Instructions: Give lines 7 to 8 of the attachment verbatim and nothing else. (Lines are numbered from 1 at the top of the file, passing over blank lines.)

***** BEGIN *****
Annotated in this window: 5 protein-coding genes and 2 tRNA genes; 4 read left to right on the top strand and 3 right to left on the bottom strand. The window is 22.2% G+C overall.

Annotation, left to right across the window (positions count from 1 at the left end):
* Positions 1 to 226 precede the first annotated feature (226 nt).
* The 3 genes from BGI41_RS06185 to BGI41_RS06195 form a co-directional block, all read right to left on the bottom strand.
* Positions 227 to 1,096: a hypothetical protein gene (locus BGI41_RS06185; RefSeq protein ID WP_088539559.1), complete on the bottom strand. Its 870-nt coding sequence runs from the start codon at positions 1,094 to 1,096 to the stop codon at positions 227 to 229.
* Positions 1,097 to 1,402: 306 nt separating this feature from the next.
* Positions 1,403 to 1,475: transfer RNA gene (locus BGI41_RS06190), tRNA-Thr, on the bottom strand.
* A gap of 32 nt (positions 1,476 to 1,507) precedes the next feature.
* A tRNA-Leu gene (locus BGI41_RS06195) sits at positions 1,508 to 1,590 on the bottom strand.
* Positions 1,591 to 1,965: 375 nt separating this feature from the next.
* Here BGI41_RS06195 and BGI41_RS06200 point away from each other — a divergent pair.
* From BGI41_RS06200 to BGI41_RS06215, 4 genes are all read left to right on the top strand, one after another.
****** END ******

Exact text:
* Positions 1,403 to 1,475: transfer RNA gene (locus BGI41_RS06190), tRNA-Thr, on the bottom strand.
* A gap of 32 nt (positions 1,476 to 1,507) precedes the next feature.